A phenomenon called clonal evolution occurs both in Marmorkrebs and in tumors. Lyko: "Tumor genomes also evolve clonally, because they go back to a single original cell." A variety of factors play a role in this process, such as chance mutations in genes, genetic drift, selective pressure and epigenetic adaptation to the environment. The team led by Lyko now wants to use marbled crayfish to further investigate their role. According to Julian Gutekunst, who is the first author of the present publication, the key question to be pursued is "which impact environmental factors have on epigenetics and gene regulation." These findings may enlarge our knowledge about processes in tumors and open prospects for new approaches in tumor treatment.
Julian Gutekunst, Ranja Andriantsoa, Cassandra Falckenhayn, Katharina Hanna, Wolfgang Stein, Jeanne Rasamy and Frank Lyko: Clonal genome evolution and rapid invasive spread of the marbled crayfish.
Nature Ecology & Evolution DOI: 10.1038/s41559-018-0467-910.1038/s41559-018-
A picture of the marbled crayfish is available for download: http://www.dkfz.de/de/presse/pressemitteilungen/2018/bilder/holotype.jpg
Note on use of images related to press releases
Use is free of charge. The German Cancer Research Center (Deutsches Krebsforschungszentrum, DKFZ) permits one-time use in the context of reporting about the topic covered in the press release. Images have to be cited as follows: "Source: Frank Lyko, DKFZ".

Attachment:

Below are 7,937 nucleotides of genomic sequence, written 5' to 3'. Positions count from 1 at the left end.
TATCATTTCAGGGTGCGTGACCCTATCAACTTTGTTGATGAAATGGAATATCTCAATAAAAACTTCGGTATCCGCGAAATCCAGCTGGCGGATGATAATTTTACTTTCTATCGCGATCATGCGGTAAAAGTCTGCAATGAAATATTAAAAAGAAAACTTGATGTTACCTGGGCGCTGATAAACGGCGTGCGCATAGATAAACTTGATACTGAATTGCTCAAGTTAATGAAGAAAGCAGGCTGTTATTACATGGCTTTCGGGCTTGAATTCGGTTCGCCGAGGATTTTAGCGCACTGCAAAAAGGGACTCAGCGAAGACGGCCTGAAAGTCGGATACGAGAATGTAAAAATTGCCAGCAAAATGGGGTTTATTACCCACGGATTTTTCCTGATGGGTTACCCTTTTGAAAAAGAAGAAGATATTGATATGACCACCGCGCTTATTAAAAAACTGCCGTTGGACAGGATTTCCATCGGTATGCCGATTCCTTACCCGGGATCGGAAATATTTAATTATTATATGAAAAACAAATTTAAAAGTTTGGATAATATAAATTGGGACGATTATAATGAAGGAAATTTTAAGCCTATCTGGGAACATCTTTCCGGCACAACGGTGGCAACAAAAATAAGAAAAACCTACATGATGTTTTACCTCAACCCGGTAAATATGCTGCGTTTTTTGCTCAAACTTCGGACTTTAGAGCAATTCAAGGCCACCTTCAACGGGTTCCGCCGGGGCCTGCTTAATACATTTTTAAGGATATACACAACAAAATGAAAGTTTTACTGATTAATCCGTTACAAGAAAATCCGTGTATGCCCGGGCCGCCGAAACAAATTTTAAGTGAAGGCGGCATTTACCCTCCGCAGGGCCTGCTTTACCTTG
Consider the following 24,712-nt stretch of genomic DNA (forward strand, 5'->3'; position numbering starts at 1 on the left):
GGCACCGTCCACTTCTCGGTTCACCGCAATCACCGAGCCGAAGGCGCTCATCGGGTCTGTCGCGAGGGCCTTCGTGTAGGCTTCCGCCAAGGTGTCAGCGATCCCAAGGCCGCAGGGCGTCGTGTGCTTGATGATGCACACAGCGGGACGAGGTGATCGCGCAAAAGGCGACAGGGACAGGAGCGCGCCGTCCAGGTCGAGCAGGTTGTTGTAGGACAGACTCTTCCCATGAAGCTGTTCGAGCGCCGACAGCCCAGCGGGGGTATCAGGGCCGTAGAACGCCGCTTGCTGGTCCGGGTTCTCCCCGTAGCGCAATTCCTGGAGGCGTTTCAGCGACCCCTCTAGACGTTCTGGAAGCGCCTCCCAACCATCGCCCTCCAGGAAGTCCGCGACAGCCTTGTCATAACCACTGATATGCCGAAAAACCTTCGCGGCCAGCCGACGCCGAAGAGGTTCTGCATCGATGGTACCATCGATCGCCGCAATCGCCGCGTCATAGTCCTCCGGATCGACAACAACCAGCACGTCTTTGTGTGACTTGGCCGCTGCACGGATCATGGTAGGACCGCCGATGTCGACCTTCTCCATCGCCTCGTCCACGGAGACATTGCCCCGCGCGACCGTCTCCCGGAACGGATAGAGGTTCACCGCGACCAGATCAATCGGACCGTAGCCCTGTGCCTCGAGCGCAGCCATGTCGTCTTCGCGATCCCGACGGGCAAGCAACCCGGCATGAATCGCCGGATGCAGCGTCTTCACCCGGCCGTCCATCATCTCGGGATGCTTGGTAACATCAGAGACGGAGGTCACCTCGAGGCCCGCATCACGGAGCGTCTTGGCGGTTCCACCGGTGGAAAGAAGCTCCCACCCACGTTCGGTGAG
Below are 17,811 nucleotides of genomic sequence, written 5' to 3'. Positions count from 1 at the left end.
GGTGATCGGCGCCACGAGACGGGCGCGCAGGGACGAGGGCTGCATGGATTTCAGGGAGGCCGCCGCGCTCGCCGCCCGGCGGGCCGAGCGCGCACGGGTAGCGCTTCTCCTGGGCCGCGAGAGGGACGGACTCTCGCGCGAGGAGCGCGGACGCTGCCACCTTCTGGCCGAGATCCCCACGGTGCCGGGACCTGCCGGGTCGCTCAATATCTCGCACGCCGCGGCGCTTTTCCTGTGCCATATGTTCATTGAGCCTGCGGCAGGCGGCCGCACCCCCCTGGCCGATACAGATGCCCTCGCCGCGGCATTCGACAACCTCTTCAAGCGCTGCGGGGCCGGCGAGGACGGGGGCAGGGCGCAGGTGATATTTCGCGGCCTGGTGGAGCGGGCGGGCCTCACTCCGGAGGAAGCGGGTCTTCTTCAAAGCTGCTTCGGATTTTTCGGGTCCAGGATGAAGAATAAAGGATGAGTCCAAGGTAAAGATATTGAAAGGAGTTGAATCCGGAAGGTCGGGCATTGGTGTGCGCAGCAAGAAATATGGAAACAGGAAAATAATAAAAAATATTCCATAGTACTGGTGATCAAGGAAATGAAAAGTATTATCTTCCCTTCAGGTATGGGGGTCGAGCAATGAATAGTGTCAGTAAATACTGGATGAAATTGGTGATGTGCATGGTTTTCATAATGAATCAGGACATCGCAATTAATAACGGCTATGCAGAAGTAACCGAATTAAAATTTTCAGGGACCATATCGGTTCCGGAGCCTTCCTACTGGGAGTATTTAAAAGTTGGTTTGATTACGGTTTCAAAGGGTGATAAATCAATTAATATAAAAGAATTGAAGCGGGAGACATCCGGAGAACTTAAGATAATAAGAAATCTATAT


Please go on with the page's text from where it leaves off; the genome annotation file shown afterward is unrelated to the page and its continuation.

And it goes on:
Distribution of images to third parties is not permitted unless prior consent has been obtained from DKFZ's Press Office (phone: ++49-(0)6221 42 2854, E-mail: [email protected]). Any commercial use is prohibited.
The German Cancer Research Center (Deutsches Krebsforschungszentrum, DKFZ) with its more than 3,000 employees is the largest biomedical research institute in Germany. At DKFZ, more than 1,000 scientists investigate how cancer develops, identify cancer risk factors and endeavor to find new strategies to prevent people from getting cancer. They develop novel approaches to make tumor diagnosis more precise and treatment of cancer patients more successful. The staff of the Cancer Information Service (KID) offers information about the widespread disease of cancer for patients, their families, and the general public. Jointly with Heidelberg University Hospital, DKFZ has established the National Center for Tumor Diseases (NCT) Heidelberg, where promising approaches from cancer research are translated into the clinic. In the German Consortium for Translational Cancer Research (DKTK), one of six German Centers for Health Research, DKFZ maintains translational centers at seven university partnering sites. Combining excellent university hospitals with high-profile research at a Helmholtz Center is an important contribution to improving the chances of cancer patients. DKFZ is a member of the Helmholtz Association of National Research Centers, with ninety percent of its funding coming from the German Federal Ministry of Education and Research and the remaining ten percent from the State of Baden-Württemberg.
Dr. Sibylle Kohlstädt